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Behind the formation and protection of microtubules

Behind the formation and protection of microtubules
Recombinant γ-TuRC γ-Tub-WT caps nucleated microtubules and pre-formed minus-ends. (A) Schematic of the TIRF-based assay to analyze microtubules nucleated by recombinant γ-TuRC. Surface immobilized GFP-tagged γ-TuRC (green) and polymerized tubulin (pink) are shown. (B) Image and kymograph of a microtubule nucleation event from γ-TuRCγ-Tub-WT. Two-color overlay of tubulin (magenta) and γ-TuRCγ-Tub–WT (green), and single-channel images are shown. Black triangle (right kymograph) marks signal from the appearance of another polymerizing microtubule nucleated nearby. (C) Frequency distribution of the residence times of γ-TuRCγ-Tub-WT at microtubule minus-ends after a nucleation event. Bin size = 3 min, n = 67 events, N = 3 independent experiments. (D) Schematic of the assay to analyze GFP-tagged γ-TuRC (green) capping of stabilized microtubules (pink) bound to surface-immobilized kinesin motor domains (non-fluorescent). Arrows indicate the directional movement of microtubules in the presence of MgATP (100 µM). (E) Images and kymographs of γ-TuRCγ-Tub–WT capping taxol- or GMPCPP-stabilized microtubules. Two-color overlay of tubulin (magenta) and γ-TuRCγ-Tub–WT (green), and single channel images are shown. The images and kymographs are shown at different scales. (F) Percentage of taxol- or GMPCPP-stabilized microtubule minus-ends capped by γ-TuRCγ-Tub-WT at 3 min from the start of imaging. Mean (red line) and error (SD) are shown. Taxol: n = 1,770 total microtubules from N = 3 independent experiments. GMPCPP: n = 2,326 total microtubules from N = 3 independent experiments. (G) Schematic of the assay to analyze recombinant γ-TuRC capping dynamic microtubule minus-ends. Biotinylated “bright” GMPCPP seed (magenta, 12.5% X-rhodamine-tubulin), polymerizing “dim” (pink, 2.5% X-rhodamine-tubulin) minus- and plus-end extensions, and GFP-tagged γ-TuRCs (green) are shown. (H and I) Images and kymographs of γ-TuRCγ-Tub–WT capping events on dynamic microtubules. Two-color overlay of tubulin (magenta) and γ-TuRCγ-Tub–WT (green), and single-channel images are shown. (J and K) Cumulative frequency of the residence times of γ-TuRCγ-Tub-WT capping events where association and dissociation of the cap were observed from short (10 min; J) or long (30 min; K) duration experiments, fitted to a single exponential (red line) with indicated mean residence time, τ. Error = 95% C.I. J: n = 74 events (83% of total events), N = 3 independent experiments. K: n = 107 events (80% of total events) from N = 3 independent experiments. (L) Frequency distribution of γ-TuRCγ-Tub-WT residence times from longer duration experiments (30 min). Events where γ-TuRCγ-Tub-WT dissociation from minus-ends is observed (black bars) and where γ-TuRCγ-Tub-WT remained associated with minus-ends throughout the course of imaging (gray bars) are plotted. Bin size = 3 min. n = 134 total events from N = 2 independent experiments. Scale bars: distance (horizontal) = 2 μm, time (vertical) = 2 min. Credit: Journal of Cell Biology (2023). DOI: 10.1083/jcb.202204102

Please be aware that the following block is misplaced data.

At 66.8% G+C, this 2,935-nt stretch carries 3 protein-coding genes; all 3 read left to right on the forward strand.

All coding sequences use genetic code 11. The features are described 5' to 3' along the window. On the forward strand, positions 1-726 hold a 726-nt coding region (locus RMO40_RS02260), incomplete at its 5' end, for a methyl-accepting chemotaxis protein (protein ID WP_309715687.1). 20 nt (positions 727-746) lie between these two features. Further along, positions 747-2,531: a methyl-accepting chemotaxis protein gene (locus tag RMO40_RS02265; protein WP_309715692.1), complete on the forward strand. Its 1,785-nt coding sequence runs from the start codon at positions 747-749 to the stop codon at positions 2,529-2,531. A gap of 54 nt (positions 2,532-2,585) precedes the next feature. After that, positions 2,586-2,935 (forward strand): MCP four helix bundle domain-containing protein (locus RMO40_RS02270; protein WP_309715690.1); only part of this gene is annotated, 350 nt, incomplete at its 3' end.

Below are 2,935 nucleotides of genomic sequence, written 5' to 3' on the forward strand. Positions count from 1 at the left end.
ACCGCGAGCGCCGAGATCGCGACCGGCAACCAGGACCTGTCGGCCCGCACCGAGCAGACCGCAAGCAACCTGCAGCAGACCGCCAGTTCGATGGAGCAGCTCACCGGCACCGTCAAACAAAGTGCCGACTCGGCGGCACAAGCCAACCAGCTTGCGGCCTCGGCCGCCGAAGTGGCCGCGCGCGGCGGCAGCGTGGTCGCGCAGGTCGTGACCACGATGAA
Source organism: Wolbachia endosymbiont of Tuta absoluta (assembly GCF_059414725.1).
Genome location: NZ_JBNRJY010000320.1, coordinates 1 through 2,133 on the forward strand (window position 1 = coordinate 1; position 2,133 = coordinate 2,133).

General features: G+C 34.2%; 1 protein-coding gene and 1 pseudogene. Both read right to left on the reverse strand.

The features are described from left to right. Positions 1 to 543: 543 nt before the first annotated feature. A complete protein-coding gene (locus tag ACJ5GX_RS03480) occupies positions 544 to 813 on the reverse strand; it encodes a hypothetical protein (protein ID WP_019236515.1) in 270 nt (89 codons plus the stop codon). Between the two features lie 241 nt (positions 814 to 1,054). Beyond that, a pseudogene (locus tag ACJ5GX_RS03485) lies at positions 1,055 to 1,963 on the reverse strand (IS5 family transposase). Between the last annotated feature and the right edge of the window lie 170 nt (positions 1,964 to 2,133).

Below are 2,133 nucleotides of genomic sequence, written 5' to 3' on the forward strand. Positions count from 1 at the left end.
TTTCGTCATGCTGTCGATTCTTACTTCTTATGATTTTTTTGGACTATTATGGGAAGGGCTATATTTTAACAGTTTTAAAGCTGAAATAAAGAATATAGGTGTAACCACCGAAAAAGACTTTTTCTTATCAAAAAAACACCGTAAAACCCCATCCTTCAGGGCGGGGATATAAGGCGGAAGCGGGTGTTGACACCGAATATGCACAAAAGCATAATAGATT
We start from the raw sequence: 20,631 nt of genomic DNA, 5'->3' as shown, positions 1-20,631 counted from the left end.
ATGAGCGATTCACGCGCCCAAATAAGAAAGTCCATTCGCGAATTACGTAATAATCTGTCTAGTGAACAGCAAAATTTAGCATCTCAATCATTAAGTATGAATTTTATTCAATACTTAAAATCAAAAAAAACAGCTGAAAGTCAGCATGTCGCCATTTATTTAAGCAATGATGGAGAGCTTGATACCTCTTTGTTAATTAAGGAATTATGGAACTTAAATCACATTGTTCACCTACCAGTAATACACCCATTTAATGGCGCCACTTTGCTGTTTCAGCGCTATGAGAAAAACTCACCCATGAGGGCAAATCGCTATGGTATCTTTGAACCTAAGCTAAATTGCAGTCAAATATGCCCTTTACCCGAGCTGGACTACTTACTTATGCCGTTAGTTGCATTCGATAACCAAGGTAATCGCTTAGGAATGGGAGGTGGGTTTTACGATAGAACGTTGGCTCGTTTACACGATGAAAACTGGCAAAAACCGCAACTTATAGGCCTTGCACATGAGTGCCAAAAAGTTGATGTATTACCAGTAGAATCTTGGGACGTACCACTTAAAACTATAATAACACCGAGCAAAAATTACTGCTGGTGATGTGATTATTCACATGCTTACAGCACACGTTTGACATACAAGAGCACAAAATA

Cellular life hinges on a network of hollow cables called microtubules dynamically lengthening and shortening according to the needs of the moment. During cell division, for instance, these cables latch onto chromosomes and retract—yanking chromosomes to either end of the cell to ensure that each daughter cell receives an equitable share of genetic information. In addition to regulating the dynamics of microtubules, the cell also regulates the precise timing and location of microtubule formation. There's little room for error.

Now, a new study sheds light on how the formation of human microtubules drives cell division. The paper, published in the Journal of Cell Biology, describes the inner workings of the γ-Tubulin Ring Complex (γ-TuRC), an assembly of proteins responsible for nucleating and stabilizing microtubules. The findings clarify the γ-TuRC's mechanism, and may inform researchers studying γ-TuRC mutations and associated diseases.